When we aren’t in the moment, we aren’t very intentional. How can we have intentional relationships with people if we can’t even be with them without having our attention focused elsewhere? I want to be able to have intentional conversation with the people I care about, and I know all it takes is putting away my distractions and taking things one thing at a time. I wanted to test this theory to see if would really be as easy as it should be. I came upon the perfect opportunity a few weeks ago. My girlfriend and I were going to go to Olive Garden to celebrate our two year anniversary. I decided to do something that make people feel uncomfortable, or maybe even sick or lost. I left my phone at Kaitlyn’s house when I picked her up for dinner. I wanted to know if putting away my distractions would put me in the moment with my beautiful girlfriend and IT WORKED!! The first few minutes were a little weird. I kept reaching for my phone in my pocket but it wasn’t there. I could swear I almost felt it vibrate– creepy. Anyway, after the impulses to look at my phone went away, I started focusing on Kaitlyn and our dinner. I noticed how great she looked. Obviously, she’s a dime. I noticed that I was able to have meaningful conversation with her about, life, the future, and our weeks. I noticed how much food I was eating, which caused me to do something I never do and actually bring part of my meal home. Because I was in the moment, I can still remember the smells, Kaitlyn’s smile, the nice waitress, and the amazing desert. I realized that it was one of the best things I’ve ever felt and I didn’t even feel anxious about not having a way to communicate with the world.

Being in the moment is something that we need to get back in style so that everyone can experience deeper relationships with people, and with God. We should be more intentional about what we say and do and not do things without a purpose or half-heartedly.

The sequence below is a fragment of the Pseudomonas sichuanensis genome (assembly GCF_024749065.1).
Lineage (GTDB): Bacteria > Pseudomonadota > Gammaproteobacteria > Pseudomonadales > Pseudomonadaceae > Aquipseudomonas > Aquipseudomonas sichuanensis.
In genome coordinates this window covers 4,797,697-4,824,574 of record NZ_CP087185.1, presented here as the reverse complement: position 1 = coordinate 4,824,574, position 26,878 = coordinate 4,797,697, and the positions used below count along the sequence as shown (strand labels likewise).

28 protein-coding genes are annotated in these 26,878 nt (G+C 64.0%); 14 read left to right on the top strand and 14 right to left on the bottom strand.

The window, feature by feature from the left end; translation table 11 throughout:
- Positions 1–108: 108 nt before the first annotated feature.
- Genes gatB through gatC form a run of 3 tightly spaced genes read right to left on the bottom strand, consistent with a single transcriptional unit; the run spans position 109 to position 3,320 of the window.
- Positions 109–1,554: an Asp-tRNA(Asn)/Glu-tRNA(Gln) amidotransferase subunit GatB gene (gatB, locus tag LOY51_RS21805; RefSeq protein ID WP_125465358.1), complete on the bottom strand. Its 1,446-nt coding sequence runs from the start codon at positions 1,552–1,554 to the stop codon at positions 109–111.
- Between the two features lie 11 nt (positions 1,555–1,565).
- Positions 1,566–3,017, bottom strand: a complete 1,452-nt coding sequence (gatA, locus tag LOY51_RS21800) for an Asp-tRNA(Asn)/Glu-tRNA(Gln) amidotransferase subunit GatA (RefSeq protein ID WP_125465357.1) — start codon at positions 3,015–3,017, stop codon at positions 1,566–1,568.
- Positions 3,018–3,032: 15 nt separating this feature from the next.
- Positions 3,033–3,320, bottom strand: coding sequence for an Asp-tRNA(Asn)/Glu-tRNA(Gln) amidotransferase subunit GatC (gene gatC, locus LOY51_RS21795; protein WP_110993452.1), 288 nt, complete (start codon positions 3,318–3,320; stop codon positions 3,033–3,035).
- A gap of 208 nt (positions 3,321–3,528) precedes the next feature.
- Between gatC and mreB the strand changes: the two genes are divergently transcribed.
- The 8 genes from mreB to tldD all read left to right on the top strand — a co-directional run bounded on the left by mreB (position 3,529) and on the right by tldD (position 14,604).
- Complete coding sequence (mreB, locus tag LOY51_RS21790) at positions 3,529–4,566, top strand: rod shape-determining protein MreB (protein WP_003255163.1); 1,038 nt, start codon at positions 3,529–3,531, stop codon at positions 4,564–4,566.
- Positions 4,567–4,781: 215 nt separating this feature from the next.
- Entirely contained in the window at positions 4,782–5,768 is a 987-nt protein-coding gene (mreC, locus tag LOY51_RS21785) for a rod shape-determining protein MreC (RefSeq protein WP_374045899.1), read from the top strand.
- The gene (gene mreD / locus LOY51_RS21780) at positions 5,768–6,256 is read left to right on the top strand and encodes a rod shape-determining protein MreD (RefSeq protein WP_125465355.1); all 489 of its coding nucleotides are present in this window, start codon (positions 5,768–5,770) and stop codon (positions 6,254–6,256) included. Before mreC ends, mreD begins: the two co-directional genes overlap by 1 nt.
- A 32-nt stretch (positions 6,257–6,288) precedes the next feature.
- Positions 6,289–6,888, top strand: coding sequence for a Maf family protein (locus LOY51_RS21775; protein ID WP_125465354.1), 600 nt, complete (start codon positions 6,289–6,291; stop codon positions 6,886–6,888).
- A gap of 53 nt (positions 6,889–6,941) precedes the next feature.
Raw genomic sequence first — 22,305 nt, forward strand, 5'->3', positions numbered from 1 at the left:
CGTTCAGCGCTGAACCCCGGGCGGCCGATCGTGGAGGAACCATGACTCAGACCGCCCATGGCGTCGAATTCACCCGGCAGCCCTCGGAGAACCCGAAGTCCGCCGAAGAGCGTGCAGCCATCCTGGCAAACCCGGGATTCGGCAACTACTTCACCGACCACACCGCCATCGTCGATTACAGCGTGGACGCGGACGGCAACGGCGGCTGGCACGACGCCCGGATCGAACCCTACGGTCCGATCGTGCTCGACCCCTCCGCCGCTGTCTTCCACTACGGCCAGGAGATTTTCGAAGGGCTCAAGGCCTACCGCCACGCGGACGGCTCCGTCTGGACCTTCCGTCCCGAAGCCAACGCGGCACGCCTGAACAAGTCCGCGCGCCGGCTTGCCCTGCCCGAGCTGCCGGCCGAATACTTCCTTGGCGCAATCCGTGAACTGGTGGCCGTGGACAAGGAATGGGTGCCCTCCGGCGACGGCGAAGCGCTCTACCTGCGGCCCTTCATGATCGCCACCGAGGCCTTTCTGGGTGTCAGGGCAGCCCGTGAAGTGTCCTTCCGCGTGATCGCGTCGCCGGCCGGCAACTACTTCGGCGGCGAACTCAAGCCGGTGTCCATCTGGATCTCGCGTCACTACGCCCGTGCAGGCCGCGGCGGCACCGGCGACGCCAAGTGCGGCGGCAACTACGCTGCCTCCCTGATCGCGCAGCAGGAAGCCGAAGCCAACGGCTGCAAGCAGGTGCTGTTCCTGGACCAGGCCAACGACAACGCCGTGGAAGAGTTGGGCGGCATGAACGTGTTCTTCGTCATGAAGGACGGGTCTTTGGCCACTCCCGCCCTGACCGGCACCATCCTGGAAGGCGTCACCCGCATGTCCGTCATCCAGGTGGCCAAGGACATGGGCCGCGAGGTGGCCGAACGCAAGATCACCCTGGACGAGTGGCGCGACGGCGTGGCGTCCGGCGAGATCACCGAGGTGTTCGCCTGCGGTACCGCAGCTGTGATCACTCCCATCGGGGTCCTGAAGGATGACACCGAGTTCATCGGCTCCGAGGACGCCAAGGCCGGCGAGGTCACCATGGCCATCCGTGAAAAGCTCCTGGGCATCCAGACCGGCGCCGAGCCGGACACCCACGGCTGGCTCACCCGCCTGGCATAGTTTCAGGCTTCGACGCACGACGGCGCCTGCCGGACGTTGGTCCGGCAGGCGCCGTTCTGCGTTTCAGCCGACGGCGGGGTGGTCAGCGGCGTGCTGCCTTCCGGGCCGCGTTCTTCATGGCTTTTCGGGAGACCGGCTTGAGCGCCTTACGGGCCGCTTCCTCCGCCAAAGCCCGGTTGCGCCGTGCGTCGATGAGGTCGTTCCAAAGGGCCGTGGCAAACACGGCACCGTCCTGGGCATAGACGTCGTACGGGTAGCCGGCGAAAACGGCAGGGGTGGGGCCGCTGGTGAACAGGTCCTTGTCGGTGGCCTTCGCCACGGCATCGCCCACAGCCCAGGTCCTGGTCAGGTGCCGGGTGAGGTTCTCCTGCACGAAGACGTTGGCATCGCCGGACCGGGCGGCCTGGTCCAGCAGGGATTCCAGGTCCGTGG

Slow down, smell the coffee, and be in the moment.


9 thoughts on “In the Moment. 

  1. I agree 100%. I have even gotten to the point where I am uncomfortable being alone with my own thoughts! What if God is trying to speak to me but I can’t hear Him because I am too busy “multitasking”. My sister and I were just discussing today how we do some DIY stuff, but never take pictures of it during the process! I end up feeling guilty that I didn’t take a before and after photo of a project or that I didn’t take a picture of my beautiful dinner before delving in! How silly is that?! Instead of just enjoying these beautiful moments the Lord has provided us with-living abundantly in gratitude for the moments He has given us- we end up feeling upset or guilty that we didn’t “Instagram” or “facebook” that moment. As if it is necessary! I wrote a post I think you will really enjoy awhile back- it has to do with exactly what you did on your date actually! I hope you will check it out because I think it will resonate with you after your dinner experience! It is called “Unplug”. Hope you enjoy the read! =]


  2. You are on point! This is a huge distraction and a problem that we, as Christians, must address. I am the Queen, seriously… Queen, of multitasking, doing everything and juggling. However, I am awful at rest and sabbath. When I stop, I feel like I should be being productive. THIS IS A PROBLEM! This is not the way it was meant to be! I read a really great book on this, called Sabbath as Resistance [I’ll be posting the Book Review on my Blog today or tomorrow] and it addresses the same heart that you are getting at. So thank you for sharing, and I would encourage you do try this new thing I’ve been doing since I got to Belgium. Go for a full day without your phone (if you can), or just turn off notifications from social media stuff or delete the apps. It’s weird at first, but freeing!


  3. One of the beautiful things of having lived in Finland for several months now is the “Awkward Silence.” You could be sitting in a car with a Finn who is giving you a ride somewhere and spend the entire ride in silence except to say thank you at the destination. Finns don’t believe in small talk to fill silence. They are comfortable with silence. It’s a normal part of life. Our distractions are not.


  4. As one of those, “older people”, I couldn’t agree more. But it is not just your generation. There are those are in their 50’s that I know, but I don’t know because they don’t communicate. In fact I heard it said that if you want to tell someone something you only have 6 seconds to get it done. Anything more than that and you lost them.